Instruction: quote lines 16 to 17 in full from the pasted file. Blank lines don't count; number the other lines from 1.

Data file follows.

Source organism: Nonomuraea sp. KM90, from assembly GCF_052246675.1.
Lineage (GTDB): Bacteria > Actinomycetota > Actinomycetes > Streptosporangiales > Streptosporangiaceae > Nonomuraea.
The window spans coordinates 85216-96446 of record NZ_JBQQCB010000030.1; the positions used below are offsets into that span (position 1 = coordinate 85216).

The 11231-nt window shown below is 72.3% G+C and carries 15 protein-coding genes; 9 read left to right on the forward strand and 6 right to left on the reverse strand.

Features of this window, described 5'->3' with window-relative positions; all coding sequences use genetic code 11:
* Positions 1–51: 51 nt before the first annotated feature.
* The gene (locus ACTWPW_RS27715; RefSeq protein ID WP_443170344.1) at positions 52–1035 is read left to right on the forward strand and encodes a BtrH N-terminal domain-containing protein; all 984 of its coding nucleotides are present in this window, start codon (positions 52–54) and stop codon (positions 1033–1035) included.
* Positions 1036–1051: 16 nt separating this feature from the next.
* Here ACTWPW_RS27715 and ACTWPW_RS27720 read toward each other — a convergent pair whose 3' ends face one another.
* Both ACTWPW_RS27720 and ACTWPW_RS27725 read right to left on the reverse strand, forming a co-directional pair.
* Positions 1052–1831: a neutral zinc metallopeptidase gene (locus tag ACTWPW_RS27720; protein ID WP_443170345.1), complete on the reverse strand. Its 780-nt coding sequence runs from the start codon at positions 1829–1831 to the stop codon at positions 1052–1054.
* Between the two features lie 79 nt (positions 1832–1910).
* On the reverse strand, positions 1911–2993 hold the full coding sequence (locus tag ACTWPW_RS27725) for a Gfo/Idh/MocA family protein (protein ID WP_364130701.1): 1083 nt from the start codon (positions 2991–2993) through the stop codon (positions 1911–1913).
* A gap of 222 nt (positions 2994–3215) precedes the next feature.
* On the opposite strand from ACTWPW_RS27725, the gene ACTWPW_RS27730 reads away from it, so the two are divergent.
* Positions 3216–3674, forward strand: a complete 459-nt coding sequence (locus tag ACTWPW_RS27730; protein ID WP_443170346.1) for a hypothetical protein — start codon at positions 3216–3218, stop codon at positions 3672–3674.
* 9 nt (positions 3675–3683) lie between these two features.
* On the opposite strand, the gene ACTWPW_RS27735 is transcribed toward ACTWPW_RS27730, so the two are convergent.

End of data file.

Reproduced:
* Positions 3216–3674, forward strand: a complete 459-nt coding sequence (locus tag ACTWPW_RS27730; protein ID WP_443170346.1) for a hypothetical protein — start codon at positions 3216–3218, stop codon at positions 3672–3674.
* 9 nt (positions 3675–3683) lie between these two features.